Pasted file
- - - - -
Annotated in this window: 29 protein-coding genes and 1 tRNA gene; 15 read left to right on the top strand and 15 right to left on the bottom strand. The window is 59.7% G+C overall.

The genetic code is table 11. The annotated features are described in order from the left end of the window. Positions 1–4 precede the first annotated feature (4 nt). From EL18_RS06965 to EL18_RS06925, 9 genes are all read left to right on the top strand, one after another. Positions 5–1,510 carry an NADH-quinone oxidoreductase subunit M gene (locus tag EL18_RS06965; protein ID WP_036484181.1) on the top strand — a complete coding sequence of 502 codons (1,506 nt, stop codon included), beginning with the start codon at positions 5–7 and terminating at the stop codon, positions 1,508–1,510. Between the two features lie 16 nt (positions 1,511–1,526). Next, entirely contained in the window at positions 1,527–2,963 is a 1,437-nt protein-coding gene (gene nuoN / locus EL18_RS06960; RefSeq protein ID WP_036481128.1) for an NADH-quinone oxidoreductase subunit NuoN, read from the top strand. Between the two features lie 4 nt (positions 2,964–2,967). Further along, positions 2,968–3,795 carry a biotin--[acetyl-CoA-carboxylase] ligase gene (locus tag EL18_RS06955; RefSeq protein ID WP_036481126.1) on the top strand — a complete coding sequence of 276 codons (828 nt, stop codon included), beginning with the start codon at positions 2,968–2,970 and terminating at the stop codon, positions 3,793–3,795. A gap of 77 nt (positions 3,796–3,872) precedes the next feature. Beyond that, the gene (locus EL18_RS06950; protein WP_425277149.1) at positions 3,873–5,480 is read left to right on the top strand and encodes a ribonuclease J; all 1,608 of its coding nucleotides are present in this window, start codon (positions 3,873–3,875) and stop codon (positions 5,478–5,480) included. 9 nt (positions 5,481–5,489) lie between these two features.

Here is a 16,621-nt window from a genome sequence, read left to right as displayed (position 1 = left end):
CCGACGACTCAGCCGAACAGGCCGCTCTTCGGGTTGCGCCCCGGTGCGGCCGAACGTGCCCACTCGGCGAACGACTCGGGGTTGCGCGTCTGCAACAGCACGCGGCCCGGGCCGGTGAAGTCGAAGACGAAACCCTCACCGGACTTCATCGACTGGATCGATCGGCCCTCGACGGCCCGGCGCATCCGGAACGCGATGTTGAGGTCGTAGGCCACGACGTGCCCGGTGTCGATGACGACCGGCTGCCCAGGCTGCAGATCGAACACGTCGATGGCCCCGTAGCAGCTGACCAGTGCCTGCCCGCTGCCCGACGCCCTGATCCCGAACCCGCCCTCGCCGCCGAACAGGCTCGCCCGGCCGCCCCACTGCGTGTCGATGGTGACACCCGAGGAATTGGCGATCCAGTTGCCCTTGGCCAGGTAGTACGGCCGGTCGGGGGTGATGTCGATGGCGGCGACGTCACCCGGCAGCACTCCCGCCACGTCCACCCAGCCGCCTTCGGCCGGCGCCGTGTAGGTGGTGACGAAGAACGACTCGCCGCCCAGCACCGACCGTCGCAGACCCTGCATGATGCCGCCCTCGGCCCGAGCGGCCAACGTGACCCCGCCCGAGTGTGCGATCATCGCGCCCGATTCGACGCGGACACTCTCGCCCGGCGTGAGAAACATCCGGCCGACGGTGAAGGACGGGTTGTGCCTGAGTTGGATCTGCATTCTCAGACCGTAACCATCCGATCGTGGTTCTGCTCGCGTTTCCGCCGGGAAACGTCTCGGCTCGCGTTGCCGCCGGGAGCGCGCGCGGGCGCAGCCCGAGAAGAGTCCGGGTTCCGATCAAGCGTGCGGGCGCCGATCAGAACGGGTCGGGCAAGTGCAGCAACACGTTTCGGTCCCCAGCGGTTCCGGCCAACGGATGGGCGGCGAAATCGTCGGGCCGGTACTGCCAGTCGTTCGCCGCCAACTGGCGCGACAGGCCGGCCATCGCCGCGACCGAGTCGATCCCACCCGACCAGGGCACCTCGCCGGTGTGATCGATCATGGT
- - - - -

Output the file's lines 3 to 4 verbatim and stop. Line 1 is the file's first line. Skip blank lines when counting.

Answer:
Here is a 16,621-nt window from a genome sequence, read left to right as displayed (position 1 = left end):
CCGACGACTCAGCCGAACAGGCCGCTCTTCGGGTTGCGCCCCGGTGCGGCCGAACGTGCCCACTCGGCGAACGACTCGGGGTTGCGCGTCTGCAACAGCACGCGGCCCGGGCCGGTGAAGTCGAAGACGAAACCCTCACCGGACTTCATCGACTGGATCGATCGGCCCTCGACGGCCCGGCGCATCCGGAACGCGATGTTGAGGTCGTAGGCCACGACGTGCCCGGTGTCGATGACGACCGGCTGCCCAGGCTGCAGATCGAACACGTCGATGGCCCCGTAGCAGCTGACCAGTGCCTGCCCGCTGCCCGACGCCCTGATCCCGAACCCGCCCTCGCCGCCGAACAGGCTCGCCCGGCCGCCCCACTGCGTGTCGATGGTGACACCCGAGGAATTGGCGATCCAGTTGCCCTTGGCCAGGTAGTACGGCCGGTCGGGGGTGATGTCGATGGCGGCGACGTCACCCGGCAGCACTCCCGCCACGTCCACCCAGCCGCCTTCGGCCGGCGCCGTGTAGGTGGTGACGAAGAACGACTCGCCGCCCAGCACCGACCGTCGCAGACCCTGCATGATGCCGCCCTCGGCCCGAGCGGCCAACGTGACCCCGCCCGAGTGTGCGATCATCGCGCCCGATTCGACGCGGACACTCTCGCCCGGCGTGAGAAACATCCGGCCGACGGTGAAGGACGGGTTGTGCCTGAGTTGGATCTGCATTCTCAGACCGTAACCATCCGATCGTGGTTCTGCTCGCGTTTCCGCCGGGAAACGTCTCGGCTCGCGTTGCCGCCGGGAGCGCGCGCGGGCGCAGCCCGAGAAGAGTCCGGGTTCCGATCAAGCGTGCGGGCGCCGATCAGAACGGGTCGGGCAAGTGCAGCAACACGTTTCGGTCCCCAGCGGTTCCGGCCAACGGATGGGCGGCGAAATCGTCGGGCCGGTACTGCCAGTCGTTCGCCGCCAACTGGCGCGACAGGCCGGCCATCGCCGCGACCGAGTCGATCCCACCCGACCAGGGCACCTCGCCGGTGTGATCGATCATGGT